On paper, small claims was the easiest, cheapest way for Daniel to resolve his claim which is why he filed in Arizona small claims court. Theoretically, his claim should have been resolved in a week. Instead, it was improperly removed to arbitration. Even now, it is unclear whether the removal to arbitration was a calculated action on the part of Citi’s lawyers or the prototypical reaction of any attorney i.e., a claimant files in X, the respondent would rather have it in Y because it is not X.

Consumer Arbitration

My Position

I have shouted from the rooftops (and on blogs) why consumers should not hesitate to file an arbitration claim. My paid advertisement goes as follows: “If eBay has taken away your eBay Bucks, if Citi has taken your ThankYou points, or if a company has taken $1 that rightfully belongs to you, you may have a claim which may result in a substantial settlement or arbitral award.”

Daniel’s Position

Daniel is by no means pro arbitration. He is an advocate of a quick and easy resolution. This, he says, can happen in arbitration but it can also be prevented if the respondent does not act in good faith. In his case, it took years of dealing with Citi’s procedural maneuvering before he finally prevailed. To that end, Daniel is anti-consumer arbitration because, left unchecked, businesses will have the opportunity to commit fraud in perpetuity. He believes that a lawyer that serves as an arbitrator part-time to supplement his income will not be so bold to issue meaningful awards or injunctive relief which would otherwise serve as a deterrent. This, he argues, creates an unregulated environment whereby institutions can steal tens of millions of dollars a year from hundreds of thousands of its customers with near impunity.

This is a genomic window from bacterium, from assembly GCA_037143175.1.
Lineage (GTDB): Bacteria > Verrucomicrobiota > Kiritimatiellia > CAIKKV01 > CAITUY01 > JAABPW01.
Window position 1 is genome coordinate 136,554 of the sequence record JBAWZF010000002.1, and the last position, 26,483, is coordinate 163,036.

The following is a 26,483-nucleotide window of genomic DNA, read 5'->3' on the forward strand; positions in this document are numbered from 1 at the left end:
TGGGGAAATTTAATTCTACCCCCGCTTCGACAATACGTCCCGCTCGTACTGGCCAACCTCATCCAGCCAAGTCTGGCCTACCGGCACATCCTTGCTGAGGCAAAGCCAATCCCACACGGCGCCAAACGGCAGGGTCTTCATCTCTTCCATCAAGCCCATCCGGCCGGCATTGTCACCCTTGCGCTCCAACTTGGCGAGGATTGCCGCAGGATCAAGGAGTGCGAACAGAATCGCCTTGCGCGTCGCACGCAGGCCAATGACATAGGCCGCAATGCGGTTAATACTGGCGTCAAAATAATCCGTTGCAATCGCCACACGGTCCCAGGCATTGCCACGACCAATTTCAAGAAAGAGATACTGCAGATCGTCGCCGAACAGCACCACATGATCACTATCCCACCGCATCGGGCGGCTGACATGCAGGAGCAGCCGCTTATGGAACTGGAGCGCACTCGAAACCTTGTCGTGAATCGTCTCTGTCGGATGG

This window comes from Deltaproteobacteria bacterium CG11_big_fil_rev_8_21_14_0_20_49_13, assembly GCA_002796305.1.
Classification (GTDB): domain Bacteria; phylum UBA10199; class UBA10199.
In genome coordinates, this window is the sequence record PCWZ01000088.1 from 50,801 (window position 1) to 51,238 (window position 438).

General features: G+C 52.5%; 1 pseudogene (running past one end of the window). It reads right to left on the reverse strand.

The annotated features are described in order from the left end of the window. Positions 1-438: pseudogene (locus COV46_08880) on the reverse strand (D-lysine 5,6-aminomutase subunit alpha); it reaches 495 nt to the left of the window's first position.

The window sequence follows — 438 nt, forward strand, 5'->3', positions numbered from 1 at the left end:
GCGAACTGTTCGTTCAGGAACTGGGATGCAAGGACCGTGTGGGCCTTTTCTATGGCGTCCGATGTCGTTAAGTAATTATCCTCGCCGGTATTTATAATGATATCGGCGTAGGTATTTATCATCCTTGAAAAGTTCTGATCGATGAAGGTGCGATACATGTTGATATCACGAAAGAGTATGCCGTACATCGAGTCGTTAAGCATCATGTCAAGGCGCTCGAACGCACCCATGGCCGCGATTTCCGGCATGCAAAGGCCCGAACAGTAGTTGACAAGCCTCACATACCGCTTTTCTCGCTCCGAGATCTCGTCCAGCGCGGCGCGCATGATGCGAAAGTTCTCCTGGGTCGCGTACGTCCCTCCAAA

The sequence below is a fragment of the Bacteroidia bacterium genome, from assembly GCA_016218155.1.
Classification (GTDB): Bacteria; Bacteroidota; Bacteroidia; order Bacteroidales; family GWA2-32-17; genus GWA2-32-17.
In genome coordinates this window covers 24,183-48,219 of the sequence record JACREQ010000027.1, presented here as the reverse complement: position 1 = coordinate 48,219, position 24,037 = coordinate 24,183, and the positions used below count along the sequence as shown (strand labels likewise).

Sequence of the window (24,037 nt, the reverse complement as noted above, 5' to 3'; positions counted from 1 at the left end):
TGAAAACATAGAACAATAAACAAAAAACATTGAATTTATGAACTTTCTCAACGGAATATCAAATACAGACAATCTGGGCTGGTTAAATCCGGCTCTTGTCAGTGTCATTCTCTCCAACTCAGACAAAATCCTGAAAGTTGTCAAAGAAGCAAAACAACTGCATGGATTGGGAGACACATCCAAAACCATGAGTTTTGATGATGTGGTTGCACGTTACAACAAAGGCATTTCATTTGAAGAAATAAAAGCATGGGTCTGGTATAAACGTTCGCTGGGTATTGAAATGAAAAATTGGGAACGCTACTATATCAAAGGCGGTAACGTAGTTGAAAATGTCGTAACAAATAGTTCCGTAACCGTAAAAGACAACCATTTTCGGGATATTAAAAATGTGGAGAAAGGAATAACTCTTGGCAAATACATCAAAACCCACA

Our Consensus: Arbitration as a Shield And A Sword

The Shield

Although we did not agree on everything, I think Daniel would support the message of my first Frequent Miler post, Consumer Arbitration, an Unfamiliar Tool for Battling Corporate Mischief. With a thorough understanding of the consumer arbitration process and an experienced attorney, consumers can protect themselves from corporations behaving badly.

The Sword

Consumer arbitration can be more than a shield. If utilized properly, it can serve as a powerful weapon to confront corporations. In a consumer arbitration proceeding conducted by the American Arbitration Association, a consumer (or his attorney) has to pay only $200 to initiate the claim. The remaining sum which can total thousands of dollars must be covered by the corporation. The legal fees for a claimant who retains an attorney on a contingency fee basis are $0. Conversely, the corporation will likely hire a big law firm that charges tens of thousands of dollars.